Over recent decades, the Arctic Ocean (AO) has experienced profound climate changes. To study these climate changes, several regional observational programs have been started. Because of complicated logistics and remoteness, in situ observations in the AO are extremely expensive. Therefore, an efficient ocean observational system in the AO is critical to understand environmental changes in the Arctic. Observing System Simulation Experiments (OSSEs) and Adjoint Sensitivity Analysis (ASA) are powerful tools that could be used in the optimization of existing and incoming observational programs in the AO. These optimal planning tools recommended by the Study of Environmental Arctic Change (SEARCH) implementation plan, and widely used in atmospheric research, are still rarely implemented in physical and biological oceanography. We provide several examples of how the OSSE and ASA can be used to optimize the locations of high frequency radars and biological tracer surveys and leveraged toward creating an inexpensive drifter observational program capable of providing sufficient information to reconstruct the circulation in the northern Bering, Chukchi, and southern Beaufort Seas.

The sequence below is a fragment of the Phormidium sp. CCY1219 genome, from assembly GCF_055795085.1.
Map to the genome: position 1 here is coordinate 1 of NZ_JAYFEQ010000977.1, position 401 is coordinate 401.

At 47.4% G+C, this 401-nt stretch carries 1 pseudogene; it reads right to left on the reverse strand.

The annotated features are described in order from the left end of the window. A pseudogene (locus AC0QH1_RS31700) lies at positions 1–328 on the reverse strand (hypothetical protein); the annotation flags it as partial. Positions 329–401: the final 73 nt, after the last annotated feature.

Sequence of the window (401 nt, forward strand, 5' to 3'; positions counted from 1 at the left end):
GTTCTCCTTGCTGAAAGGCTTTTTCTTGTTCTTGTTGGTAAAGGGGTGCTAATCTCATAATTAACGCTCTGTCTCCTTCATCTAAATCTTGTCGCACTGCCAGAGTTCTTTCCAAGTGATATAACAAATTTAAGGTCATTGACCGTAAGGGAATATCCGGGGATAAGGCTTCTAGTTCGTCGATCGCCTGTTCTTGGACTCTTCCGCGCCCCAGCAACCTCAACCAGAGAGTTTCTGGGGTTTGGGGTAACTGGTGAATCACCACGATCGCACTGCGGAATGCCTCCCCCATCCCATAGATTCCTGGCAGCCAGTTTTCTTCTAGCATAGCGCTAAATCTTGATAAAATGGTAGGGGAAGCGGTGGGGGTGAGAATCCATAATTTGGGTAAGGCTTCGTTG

Francis, O., Panteleev, G., Yaremchuk, M., Luchin, V., Stroh, J., Posey, P., & Hebert, D. (2018). Observing system simulation experiments and adjoint sensitivity analysis: Methods for observational programs in the arctic ocean. Arctic, 71(5). https://doi.org/10.14430/arctic4603